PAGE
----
If you had to guess what you might get from a stage adaptation of one of P G Wodehouse's Jeeves & Wooster tales, then you'd probably suggest the following: dialogue that sparkles and fizzes like the sort of vintage champagne Bertie routinely downs down at the Drones Club; wit and turns of phrase so sharp they leave you needing stitches; a farcical, convoluted plot that involves Bertie finding himself in a fix only partially of his own making and left reliant on his trusty valet to save his bacon.
On those scores, Perfect Nonsense certainly doesn't disappoint. The winner of the Best Comedy award at the 2014 Olivier Awards is currently touring the country after a West End run, and pitched up at Oxford's Playhouse last week. The Goodale Brothers' play is an adaptation of the novel The Code Of The Woosters, which, when it was adapted for the ITV series by Clive Exton, was split into two episodes - here, though, its plot is effectively performed in its entirety.
What is most remarkable about Perfect Nonsense, however, is the staging. Not only does it require phenomenal skill, energy and adaptability from its cast of just three (Peep Show's Robert Webb as Wooster; Jason Thorpe as Jeeves, Sir Watkyn Bassett, Madeleine Bassett, Stiffy Byng and Bertie's newt-fancying chum Gussie Fink-Nottle; Christopher Ryan of The Young Ones and Absolutely Fabulous as Seppings, fascist leader of the Brown Shorts Sir Roderick Spode, Aunt Dahlia and Constable Oates) - and a clever script that choreographs the characters in such a way that the multi-role approach works. The play also impresses in its use of scenery, which gradually accumulates on stage in a way reminiscent of Talking Heads' Stop Making Sense (albeit less deliberately pretentious and artsy).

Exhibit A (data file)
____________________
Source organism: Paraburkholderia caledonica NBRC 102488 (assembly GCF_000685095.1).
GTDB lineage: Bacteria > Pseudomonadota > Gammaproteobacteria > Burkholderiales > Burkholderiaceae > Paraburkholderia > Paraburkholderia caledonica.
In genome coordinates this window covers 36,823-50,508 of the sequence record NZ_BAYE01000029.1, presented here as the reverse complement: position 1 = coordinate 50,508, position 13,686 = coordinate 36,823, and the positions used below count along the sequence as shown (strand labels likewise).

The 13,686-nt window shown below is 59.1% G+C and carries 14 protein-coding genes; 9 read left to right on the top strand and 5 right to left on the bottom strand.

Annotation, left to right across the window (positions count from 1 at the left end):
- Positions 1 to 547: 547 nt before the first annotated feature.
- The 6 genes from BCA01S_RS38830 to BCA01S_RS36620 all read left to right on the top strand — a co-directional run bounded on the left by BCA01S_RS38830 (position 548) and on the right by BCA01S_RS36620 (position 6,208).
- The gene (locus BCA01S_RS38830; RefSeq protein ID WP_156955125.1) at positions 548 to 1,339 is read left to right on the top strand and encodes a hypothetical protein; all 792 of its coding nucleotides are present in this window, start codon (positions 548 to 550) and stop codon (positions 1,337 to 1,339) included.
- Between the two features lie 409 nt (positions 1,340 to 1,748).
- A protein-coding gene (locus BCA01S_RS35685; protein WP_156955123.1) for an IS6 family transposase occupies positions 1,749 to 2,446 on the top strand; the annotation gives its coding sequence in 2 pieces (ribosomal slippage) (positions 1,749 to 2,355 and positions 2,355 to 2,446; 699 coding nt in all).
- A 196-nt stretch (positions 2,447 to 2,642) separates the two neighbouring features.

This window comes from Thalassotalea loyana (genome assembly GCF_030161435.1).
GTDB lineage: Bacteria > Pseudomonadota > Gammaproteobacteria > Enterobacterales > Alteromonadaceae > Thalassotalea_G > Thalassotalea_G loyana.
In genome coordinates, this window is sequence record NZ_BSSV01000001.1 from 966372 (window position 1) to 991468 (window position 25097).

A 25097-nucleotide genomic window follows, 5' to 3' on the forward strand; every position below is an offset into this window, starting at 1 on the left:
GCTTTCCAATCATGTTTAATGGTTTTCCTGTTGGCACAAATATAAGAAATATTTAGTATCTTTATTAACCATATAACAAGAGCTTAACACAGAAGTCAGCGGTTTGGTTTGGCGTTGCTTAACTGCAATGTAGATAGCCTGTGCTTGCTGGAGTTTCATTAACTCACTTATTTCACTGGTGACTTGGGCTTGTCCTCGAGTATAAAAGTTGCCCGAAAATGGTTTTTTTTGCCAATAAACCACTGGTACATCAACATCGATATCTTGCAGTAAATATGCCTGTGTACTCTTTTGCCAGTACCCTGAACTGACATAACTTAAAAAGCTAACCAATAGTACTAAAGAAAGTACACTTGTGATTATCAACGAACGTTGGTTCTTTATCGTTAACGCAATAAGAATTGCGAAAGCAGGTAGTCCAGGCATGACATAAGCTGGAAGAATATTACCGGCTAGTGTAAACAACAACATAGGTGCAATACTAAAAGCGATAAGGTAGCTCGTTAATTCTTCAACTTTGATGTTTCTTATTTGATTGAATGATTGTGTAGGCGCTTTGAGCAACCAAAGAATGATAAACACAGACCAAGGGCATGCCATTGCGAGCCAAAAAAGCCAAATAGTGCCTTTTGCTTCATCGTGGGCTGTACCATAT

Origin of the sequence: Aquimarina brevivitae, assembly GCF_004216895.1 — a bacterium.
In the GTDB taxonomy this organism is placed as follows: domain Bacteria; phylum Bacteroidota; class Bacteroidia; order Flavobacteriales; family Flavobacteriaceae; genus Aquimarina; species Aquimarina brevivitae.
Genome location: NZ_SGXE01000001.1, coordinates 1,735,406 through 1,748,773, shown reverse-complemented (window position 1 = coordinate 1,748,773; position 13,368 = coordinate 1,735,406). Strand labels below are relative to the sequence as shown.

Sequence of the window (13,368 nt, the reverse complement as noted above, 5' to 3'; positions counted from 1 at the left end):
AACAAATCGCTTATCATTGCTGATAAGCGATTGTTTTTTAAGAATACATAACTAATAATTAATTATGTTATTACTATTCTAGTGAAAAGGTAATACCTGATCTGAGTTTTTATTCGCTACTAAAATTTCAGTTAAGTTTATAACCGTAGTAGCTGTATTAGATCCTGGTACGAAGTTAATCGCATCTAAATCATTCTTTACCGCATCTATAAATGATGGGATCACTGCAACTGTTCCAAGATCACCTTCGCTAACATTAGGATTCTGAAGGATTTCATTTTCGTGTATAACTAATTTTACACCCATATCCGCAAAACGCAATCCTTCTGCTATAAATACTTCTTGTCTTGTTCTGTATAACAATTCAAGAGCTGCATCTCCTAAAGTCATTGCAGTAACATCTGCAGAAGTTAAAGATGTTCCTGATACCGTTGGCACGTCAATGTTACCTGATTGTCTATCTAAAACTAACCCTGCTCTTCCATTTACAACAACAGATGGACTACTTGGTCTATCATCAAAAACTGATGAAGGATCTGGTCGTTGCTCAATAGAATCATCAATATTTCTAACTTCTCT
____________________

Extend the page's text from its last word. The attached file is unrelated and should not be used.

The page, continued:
The Goodale Brothers and director Sean Foley make merry with the form, frequently breaking the fourth wall, undercutting any illusions of reality and gleefully and deliberately drawing attention to the absurdities of theatrical convention. At a couple of points, for instance, Ryan appears at the side of the stage to visibly contribute sound effects, while much currency is made of the fact that on occasion Thorpe and Ryan have to attempt to play two of their characters at once.
Perfect Nonsense, then: the title pretty much says it all.